The selection process for Grants-in-Aid applications has become increasingly more transparent over the years. Since the Japan Society for the Promotion of Science (JSPS) took over application screening under the large-scale grant categories, this process has unequivocally become fair and evenhanded. Yet, fairness alone is not necessarily enough. What’s also need is a system, especially for large-scale grants, to enable oversight reviews. One possible way to establish a broader approach would be to give the selection process a recommendation-based format such as that used in the Creative Scientific Research category of Grants-in-Aid. However, I fear that the general public would not perceive such a process as being sufficiently transparent. Ideally, I would like to see a private entity like the Ford Foundation play a key role in the implementation of Japan’s science policy and research-funding mechanism. Unfortunately, however, Japanese foundations appear to lack sufficient capacity to take a lead in this way. Given this factor as well, Grants-in-Aid remain indispensable to the future advancement of Japan’s scientific research.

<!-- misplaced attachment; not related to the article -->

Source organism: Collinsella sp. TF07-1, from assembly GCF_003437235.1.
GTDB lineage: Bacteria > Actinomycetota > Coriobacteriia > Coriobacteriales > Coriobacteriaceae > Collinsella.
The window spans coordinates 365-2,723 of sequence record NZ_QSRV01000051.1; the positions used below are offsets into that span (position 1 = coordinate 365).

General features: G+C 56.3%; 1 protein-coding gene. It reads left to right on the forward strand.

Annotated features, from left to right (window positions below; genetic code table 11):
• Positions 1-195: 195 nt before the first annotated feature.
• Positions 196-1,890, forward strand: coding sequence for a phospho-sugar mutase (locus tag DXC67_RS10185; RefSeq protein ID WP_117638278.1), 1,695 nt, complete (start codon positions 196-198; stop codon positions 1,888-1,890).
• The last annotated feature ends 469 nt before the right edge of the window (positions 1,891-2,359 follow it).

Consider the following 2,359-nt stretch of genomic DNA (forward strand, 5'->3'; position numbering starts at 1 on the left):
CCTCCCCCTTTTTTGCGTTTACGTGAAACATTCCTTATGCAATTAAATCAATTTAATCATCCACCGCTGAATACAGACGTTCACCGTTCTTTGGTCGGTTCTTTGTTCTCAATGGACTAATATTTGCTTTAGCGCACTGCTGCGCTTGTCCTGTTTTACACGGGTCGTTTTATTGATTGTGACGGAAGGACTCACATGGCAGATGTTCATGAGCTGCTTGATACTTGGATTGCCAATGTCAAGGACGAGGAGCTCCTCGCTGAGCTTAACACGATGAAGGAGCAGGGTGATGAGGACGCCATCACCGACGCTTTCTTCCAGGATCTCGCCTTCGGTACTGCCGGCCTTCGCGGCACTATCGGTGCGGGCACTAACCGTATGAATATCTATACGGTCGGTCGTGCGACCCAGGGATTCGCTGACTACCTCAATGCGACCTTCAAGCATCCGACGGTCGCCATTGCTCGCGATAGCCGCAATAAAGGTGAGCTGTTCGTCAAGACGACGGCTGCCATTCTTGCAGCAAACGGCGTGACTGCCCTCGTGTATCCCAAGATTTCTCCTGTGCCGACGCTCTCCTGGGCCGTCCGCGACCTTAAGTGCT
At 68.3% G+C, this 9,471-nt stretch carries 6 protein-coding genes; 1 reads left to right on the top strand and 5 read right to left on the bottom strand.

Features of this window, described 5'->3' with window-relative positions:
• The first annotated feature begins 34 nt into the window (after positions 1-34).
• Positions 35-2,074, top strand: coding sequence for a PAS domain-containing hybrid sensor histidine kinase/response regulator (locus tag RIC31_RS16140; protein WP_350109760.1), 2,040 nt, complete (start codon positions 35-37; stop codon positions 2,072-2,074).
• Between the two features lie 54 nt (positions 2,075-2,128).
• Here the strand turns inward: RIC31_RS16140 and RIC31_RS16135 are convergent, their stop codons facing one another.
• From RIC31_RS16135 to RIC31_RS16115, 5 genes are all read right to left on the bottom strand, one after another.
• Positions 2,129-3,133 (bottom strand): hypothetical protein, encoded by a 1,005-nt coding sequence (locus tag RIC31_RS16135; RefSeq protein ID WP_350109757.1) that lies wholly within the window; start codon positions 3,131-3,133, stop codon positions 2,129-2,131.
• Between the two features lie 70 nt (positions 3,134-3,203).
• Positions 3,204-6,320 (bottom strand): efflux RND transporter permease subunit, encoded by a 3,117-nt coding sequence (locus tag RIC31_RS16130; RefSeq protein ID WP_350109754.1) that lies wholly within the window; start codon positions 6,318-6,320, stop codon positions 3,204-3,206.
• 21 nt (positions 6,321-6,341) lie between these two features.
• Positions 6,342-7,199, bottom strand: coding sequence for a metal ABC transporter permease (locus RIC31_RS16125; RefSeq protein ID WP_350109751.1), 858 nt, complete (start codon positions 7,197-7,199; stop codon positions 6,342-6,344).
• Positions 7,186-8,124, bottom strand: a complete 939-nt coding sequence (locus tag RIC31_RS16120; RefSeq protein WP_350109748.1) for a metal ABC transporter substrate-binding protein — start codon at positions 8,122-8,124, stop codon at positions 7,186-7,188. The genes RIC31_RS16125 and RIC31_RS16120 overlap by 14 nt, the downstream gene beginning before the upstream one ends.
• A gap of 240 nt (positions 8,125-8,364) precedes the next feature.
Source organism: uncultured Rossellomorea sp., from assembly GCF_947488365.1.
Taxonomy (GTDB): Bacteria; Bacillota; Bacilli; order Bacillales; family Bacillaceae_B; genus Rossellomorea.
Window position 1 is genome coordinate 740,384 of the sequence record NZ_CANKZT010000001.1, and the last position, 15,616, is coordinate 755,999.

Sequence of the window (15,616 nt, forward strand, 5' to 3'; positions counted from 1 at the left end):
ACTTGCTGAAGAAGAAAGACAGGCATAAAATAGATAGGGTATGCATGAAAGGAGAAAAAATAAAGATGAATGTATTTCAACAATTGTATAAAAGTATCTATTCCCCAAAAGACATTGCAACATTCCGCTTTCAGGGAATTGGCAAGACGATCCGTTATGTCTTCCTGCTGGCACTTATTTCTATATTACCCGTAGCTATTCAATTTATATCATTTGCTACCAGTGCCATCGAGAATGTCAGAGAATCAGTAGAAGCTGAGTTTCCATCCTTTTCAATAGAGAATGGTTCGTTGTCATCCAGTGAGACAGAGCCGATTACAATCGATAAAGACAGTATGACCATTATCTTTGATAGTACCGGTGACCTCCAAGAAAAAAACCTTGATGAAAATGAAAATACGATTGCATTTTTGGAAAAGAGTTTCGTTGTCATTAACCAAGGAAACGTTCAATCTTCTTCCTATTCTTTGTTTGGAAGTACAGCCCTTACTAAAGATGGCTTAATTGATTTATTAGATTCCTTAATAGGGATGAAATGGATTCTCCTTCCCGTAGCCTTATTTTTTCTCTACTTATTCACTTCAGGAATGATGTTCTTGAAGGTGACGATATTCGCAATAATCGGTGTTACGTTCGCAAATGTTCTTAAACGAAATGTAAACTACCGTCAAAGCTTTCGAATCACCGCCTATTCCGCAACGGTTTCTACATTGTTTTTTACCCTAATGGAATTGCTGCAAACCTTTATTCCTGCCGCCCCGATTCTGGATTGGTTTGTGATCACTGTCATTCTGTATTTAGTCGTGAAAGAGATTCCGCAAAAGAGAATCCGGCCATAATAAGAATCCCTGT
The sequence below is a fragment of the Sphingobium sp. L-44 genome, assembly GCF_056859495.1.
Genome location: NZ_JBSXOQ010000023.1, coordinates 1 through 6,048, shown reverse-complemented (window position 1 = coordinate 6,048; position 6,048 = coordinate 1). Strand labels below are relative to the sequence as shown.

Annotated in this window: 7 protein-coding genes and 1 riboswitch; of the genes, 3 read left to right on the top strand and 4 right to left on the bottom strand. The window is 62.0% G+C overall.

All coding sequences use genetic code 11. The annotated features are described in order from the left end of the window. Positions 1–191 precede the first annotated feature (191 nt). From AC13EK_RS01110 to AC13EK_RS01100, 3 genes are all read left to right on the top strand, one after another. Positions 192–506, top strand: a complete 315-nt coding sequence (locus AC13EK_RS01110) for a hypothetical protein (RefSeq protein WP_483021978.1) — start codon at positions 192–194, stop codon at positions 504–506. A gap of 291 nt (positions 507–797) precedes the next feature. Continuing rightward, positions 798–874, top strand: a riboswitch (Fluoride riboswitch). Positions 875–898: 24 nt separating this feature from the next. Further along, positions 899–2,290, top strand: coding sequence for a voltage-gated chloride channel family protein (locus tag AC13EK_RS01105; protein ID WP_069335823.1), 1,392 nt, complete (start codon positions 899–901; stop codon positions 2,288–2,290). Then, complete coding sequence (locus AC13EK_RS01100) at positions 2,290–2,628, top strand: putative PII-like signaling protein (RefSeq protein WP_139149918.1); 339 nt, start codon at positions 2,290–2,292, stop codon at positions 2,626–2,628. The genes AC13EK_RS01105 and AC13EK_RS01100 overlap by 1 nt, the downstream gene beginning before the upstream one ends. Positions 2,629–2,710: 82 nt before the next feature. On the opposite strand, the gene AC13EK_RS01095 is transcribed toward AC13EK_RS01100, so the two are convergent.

Now, if I may share a bit of my background with you. In 1975, I was fortunate to have taken part in a Grants-in-Aid-funded project titled “Prototypes of Asia”. It provided me with an opportunity to move forward my research on Indonesia. In FY 1977, as the representative of a group comprising over ten researchers, I submitted a Grant-in-Aid application for a study titled “Comparative Studies on Islam in Humid Zones”. At that time, I recall one of the reviewers asking me whether I really intended to go ahead with the difficult project. In the same year, a new cultural attaché post was created in the Japanese Embassy in Jakarta, to be staffed by an official from the Ministry of Education and Science on secondment to the Ministry of Foreign Affairs. I was selected for the post and sent to Jakarta as First Secretary. Unfortunately, this meant that I had to step down as the research project’s representative and from the study itself.